Thursday, September 3, 2009

Back to reality.

Since we last spoke, I have survived two weeks in Thailand, two and a half weeks in the wilderness (with children), moving into an apartment (twice), leading worship, and starting class.
Being in Thailand—and at camp—was like living in an alternate universe. How is there no cheese in Thailand? Since when did I like oatmeal so much?

Just thinking about unpacking for good today made me realize: I have come back to reality. Reality, in the sense that I’m using it, has a wonderful connotation. Grocery shopping, making dinner every night, and having friends over for dessert is a really wonderful reality, a reality I missed and for which I am grateful.

Part of this new reality is my new roommate—Laura—who gives me full reign of the kitchen and likes just about everything I make. She invited our friends, Jess and Brian (who are recently married—gah! I have friends who are married), over for dinner. We had only been living in the apartment a few days, so there wasn’t much in our fridge just yet. Expected to deliver a meal worthy of my reputation in the kitchen, I began to scramble.

Then I remembered this story from bread&honey. When Italians wives had affairs, and therefore did not have enough time to slave over a hot stove making the perfect red sauce, they would make a sauce called "putan"(which literally means “whore”). Of course, I would have looked up the recipe, but we don't have internet yet, so I was forced to It’s dependent on fresh ingredients and requires very little stove time, thus it’s absolutely perfect for the end of summer (and if you're interested in tricking your husband into believing you slaved over a red sauce all day, when really you just tossed this together).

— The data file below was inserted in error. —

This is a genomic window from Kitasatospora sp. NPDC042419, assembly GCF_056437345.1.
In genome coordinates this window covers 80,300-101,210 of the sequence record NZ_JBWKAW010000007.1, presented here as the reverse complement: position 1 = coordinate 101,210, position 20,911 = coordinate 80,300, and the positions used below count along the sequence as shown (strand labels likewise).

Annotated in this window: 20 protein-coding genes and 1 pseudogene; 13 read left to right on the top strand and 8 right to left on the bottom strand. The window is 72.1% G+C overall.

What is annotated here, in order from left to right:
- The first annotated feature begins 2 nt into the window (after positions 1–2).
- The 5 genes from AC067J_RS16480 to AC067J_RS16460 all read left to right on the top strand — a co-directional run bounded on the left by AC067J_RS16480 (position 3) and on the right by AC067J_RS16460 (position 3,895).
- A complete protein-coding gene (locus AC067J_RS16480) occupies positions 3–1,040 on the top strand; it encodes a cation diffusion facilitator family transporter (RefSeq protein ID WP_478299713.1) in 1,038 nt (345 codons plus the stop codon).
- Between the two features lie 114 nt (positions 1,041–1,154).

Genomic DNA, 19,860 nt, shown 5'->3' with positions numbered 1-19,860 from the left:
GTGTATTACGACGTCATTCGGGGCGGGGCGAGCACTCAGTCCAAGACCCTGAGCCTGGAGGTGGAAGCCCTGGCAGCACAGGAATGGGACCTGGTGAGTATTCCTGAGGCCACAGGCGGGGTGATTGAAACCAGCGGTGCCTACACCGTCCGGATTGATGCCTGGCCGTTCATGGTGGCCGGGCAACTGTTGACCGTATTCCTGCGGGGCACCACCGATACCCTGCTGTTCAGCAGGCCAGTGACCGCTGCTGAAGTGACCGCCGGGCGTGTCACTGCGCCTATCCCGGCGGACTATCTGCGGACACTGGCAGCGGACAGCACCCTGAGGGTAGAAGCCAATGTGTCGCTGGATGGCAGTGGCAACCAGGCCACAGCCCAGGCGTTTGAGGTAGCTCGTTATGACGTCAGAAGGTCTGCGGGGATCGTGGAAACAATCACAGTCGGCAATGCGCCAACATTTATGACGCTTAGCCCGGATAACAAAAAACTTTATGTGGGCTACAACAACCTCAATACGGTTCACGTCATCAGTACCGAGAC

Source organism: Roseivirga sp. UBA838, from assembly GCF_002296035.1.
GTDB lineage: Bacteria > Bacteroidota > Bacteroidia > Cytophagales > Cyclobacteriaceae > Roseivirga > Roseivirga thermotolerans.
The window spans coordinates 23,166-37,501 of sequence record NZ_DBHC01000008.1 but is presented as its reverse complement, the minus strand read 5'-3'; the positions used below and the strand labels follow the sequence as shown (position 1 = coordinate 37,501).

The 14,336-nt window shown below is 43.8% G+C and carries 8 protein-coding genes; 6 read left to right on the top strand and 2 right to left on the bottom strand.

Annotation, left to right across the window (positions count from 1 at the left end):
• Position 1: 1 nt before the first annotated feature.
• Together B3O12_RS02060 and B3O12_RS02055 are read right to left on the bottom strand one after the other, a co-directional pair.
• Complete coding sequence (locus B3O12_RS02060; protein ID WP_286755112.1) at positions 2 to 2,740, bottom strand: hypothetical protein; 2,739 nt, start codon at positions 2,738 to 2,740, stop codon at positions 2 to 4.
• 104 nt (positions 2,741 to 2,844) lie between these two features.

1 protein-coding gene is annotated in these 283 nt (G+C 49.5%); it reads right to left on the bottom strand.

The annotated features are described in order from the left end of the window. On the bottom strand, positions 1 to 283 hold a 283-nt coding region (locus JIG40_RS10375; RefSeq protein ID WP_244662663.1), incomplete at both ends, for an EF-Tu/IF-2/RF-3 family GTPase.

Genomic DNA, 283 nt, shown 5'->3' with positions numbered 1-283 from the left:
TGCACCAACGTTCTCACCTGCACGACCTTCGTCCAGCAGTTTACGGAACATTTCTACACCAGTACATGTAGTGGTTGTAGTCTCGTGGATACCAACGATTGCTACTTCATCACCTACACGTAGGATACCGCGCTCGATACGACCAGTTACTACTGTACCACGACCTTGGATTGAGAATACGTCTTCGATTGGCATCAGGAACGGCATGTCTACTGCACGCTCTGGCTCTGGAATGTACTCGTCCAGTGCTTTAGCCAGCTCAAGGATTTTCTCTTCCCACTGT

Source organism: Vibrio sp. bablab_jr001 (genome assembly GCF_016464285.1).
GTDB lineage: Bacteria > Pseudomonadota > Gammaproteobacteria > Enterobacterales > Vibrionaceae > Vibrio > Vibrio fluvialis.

I grabbed some tomatoes and basil from my dad’s garden, and because we always have onions and garlic on hand, this sauce came together in a flash. We added a poached egg on top for a little protein, and because, well, a poached egg always brings a little class to a dish. The dish was well received, however, I forgot to snap a photo until midway through eating.

Pasta alla Puttanesca
Serves 4

4-5 big, ripe tomatoes, cubed
4 Tb. olive oil, divided
1 medium white onion or half a large onion, diced
3-4 cloves garlic
1/2 tsp dried thyme
1 lb. pasta (we used rigatoni)
4 eggs
Optional: olives, anchovies, torn prosciutto

1. Dice the onion and saute in 2 Tb olive oil until softened.
2. Add the rest of the oil, garlic and tomatoes and simmer over medium-low heat until warmed through (the tomatoes should only break down a little). Add the thyme (and other herbs, if you like, oregano or an "Italian seasoning" would work here) and season to taste with salt and pepper.
3. Meanwhile, boil water and cook the pasta.
4. About 5 minutes into cooking the pasta, bring a sauce pan, about half-way full with water, to a boil. Crack eggs into small cups first, and when the water reaches a boil, gently drop the eggs into the water. They will feather out a little, but do not be concerned. Take the water off the heat, cover, and wait 4-5 minutes (depending on how done you like the yoke). After 4-5 minutes, use a slotted spoon to fish out the eggs and place on a paper towel to absorb some of the water.
5. Combine the sauce and pasta in a large bowl. Plate the pasta on the bottom and the poached egg on top. Sprinkle with black pepper and Parmesan cheese.

No comments: